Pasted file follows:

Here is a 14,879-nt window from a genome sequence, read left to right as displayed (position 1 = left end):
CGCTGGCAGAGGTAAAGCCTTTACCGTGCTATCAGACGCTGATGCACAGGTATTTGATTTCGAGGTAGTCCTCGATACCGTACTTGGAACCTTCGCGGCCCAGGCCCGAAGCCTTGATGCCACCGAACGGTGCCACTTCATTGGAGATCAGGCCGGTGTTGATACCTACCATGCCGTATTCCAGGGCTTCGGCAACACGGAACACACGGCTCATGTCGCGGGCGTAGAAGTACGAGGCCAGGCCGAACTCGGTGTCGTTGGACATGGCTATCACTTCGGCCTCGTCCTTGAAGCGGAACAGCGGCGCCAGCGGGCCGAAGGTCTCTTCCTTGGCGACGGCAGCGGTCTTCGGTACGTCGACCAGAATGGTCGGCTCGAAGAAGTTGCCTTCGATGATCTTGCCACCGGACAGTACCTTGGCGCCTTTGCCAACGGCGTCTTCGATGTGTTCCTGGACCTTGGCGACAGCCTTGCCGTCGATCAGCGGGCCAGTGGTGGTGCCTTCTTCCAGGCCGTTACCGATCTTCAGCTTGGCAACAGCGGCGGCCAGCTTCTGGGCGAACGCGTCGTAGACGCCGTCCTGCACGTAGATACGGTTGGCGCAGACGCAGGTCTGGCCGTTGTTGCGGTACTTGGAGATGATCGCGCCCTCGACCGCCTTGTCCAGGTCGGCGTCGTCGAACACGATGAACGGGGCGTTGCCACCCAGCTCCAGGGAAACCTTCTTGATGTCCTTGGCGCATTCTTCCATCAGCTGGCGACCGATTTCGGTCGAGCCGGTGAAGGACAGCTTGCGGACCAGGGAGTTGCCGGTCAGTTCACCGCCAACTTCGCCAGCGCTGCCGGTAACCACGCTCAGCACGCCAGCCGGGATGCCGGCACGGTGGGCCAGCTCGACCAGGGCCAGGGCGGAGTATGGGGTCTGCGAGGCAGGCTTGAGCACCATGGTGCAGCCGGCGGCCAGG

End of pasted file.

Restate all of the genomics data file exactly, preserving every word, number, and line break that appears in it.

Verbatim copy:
Here is a 14,879-nt window from a genome sequence, read left to right as displayed (position 1 = left end):
CGCTGGCAGAGGTAAAGCCTTTACCGTGCTATCAGACGCTGATGCACAGGTATTTGATTTCGAGGTAGTCCTCGATACCGTACTTGGAACCTTCGCGGCCCAGGCCCGAAGCCTTGATGCCACCGAACGGTGCCACTTCATTGGAGATCAGGCCGGTGTTGATACCTACCATGCCGTATTCCAGGGCTTCGGCAACACGGAACACACGGCTCATGTCGCGGGCGTAGAAGTACGAGGCCAGGCCGAACTCGGTGTCGTTGGACATGGCTATCACTTCGGCCTCGTCCTTGAAGCGGAACAGCGGCGCCAGCGGGCCGAAGGTCTCTTCCTTGGCGACGGCAGCGGTCTTCGGTACGTCGACCAGAATGGTCGGCTCGAAGAAGTTGCCTTCGATGATCTTGCCACCGGACAGTACCTTGGCGCCTTTGCCAACGGCGTCTTCGATGTGTTCCTGGACCTTGGCGACAGCCTTGCCGTCGATCAGCGGGCCAGTGGTGGTGCCTTCTTCCAGGCCGTTACCGATCTTCAGCTTGGCAACAGCGGCGGCCAGCTTCTGGGCGAACGCGTCGTAGACGCCGTCCTGCACGTAGATACGGTTGGCGCAGACGCAGGTCTGGCCGTTGTTGCGGTACTTGGAGATGATCGCGCCCTCGACCGCCTTGTCCAGGTCGGCGTCGTCGAACACGATGAACGGGGCGTTGCCACCCAGCTCCAGGGAAACCTTCTTGATGTCCTTGGCGCATTCTTCCATCAGCTGGCGACCGATTTCGGTCGAGCCGGTGAAGGACAGCTTGCGGACCAGGGAGTTGCCGGTCAGTTCACCGCCAACTTCGCCAGCGCTGCCGGTAACCACGCTCAGCACGCCAGCCGGGATGCCGGCACGGTGGGCCAGCTCGACCAGGGCCAGGGCGGAGTATGGGGTCTGCGAGGCAGGCTTGAGCACCATGGTGCAGCCGGCGGCCAGG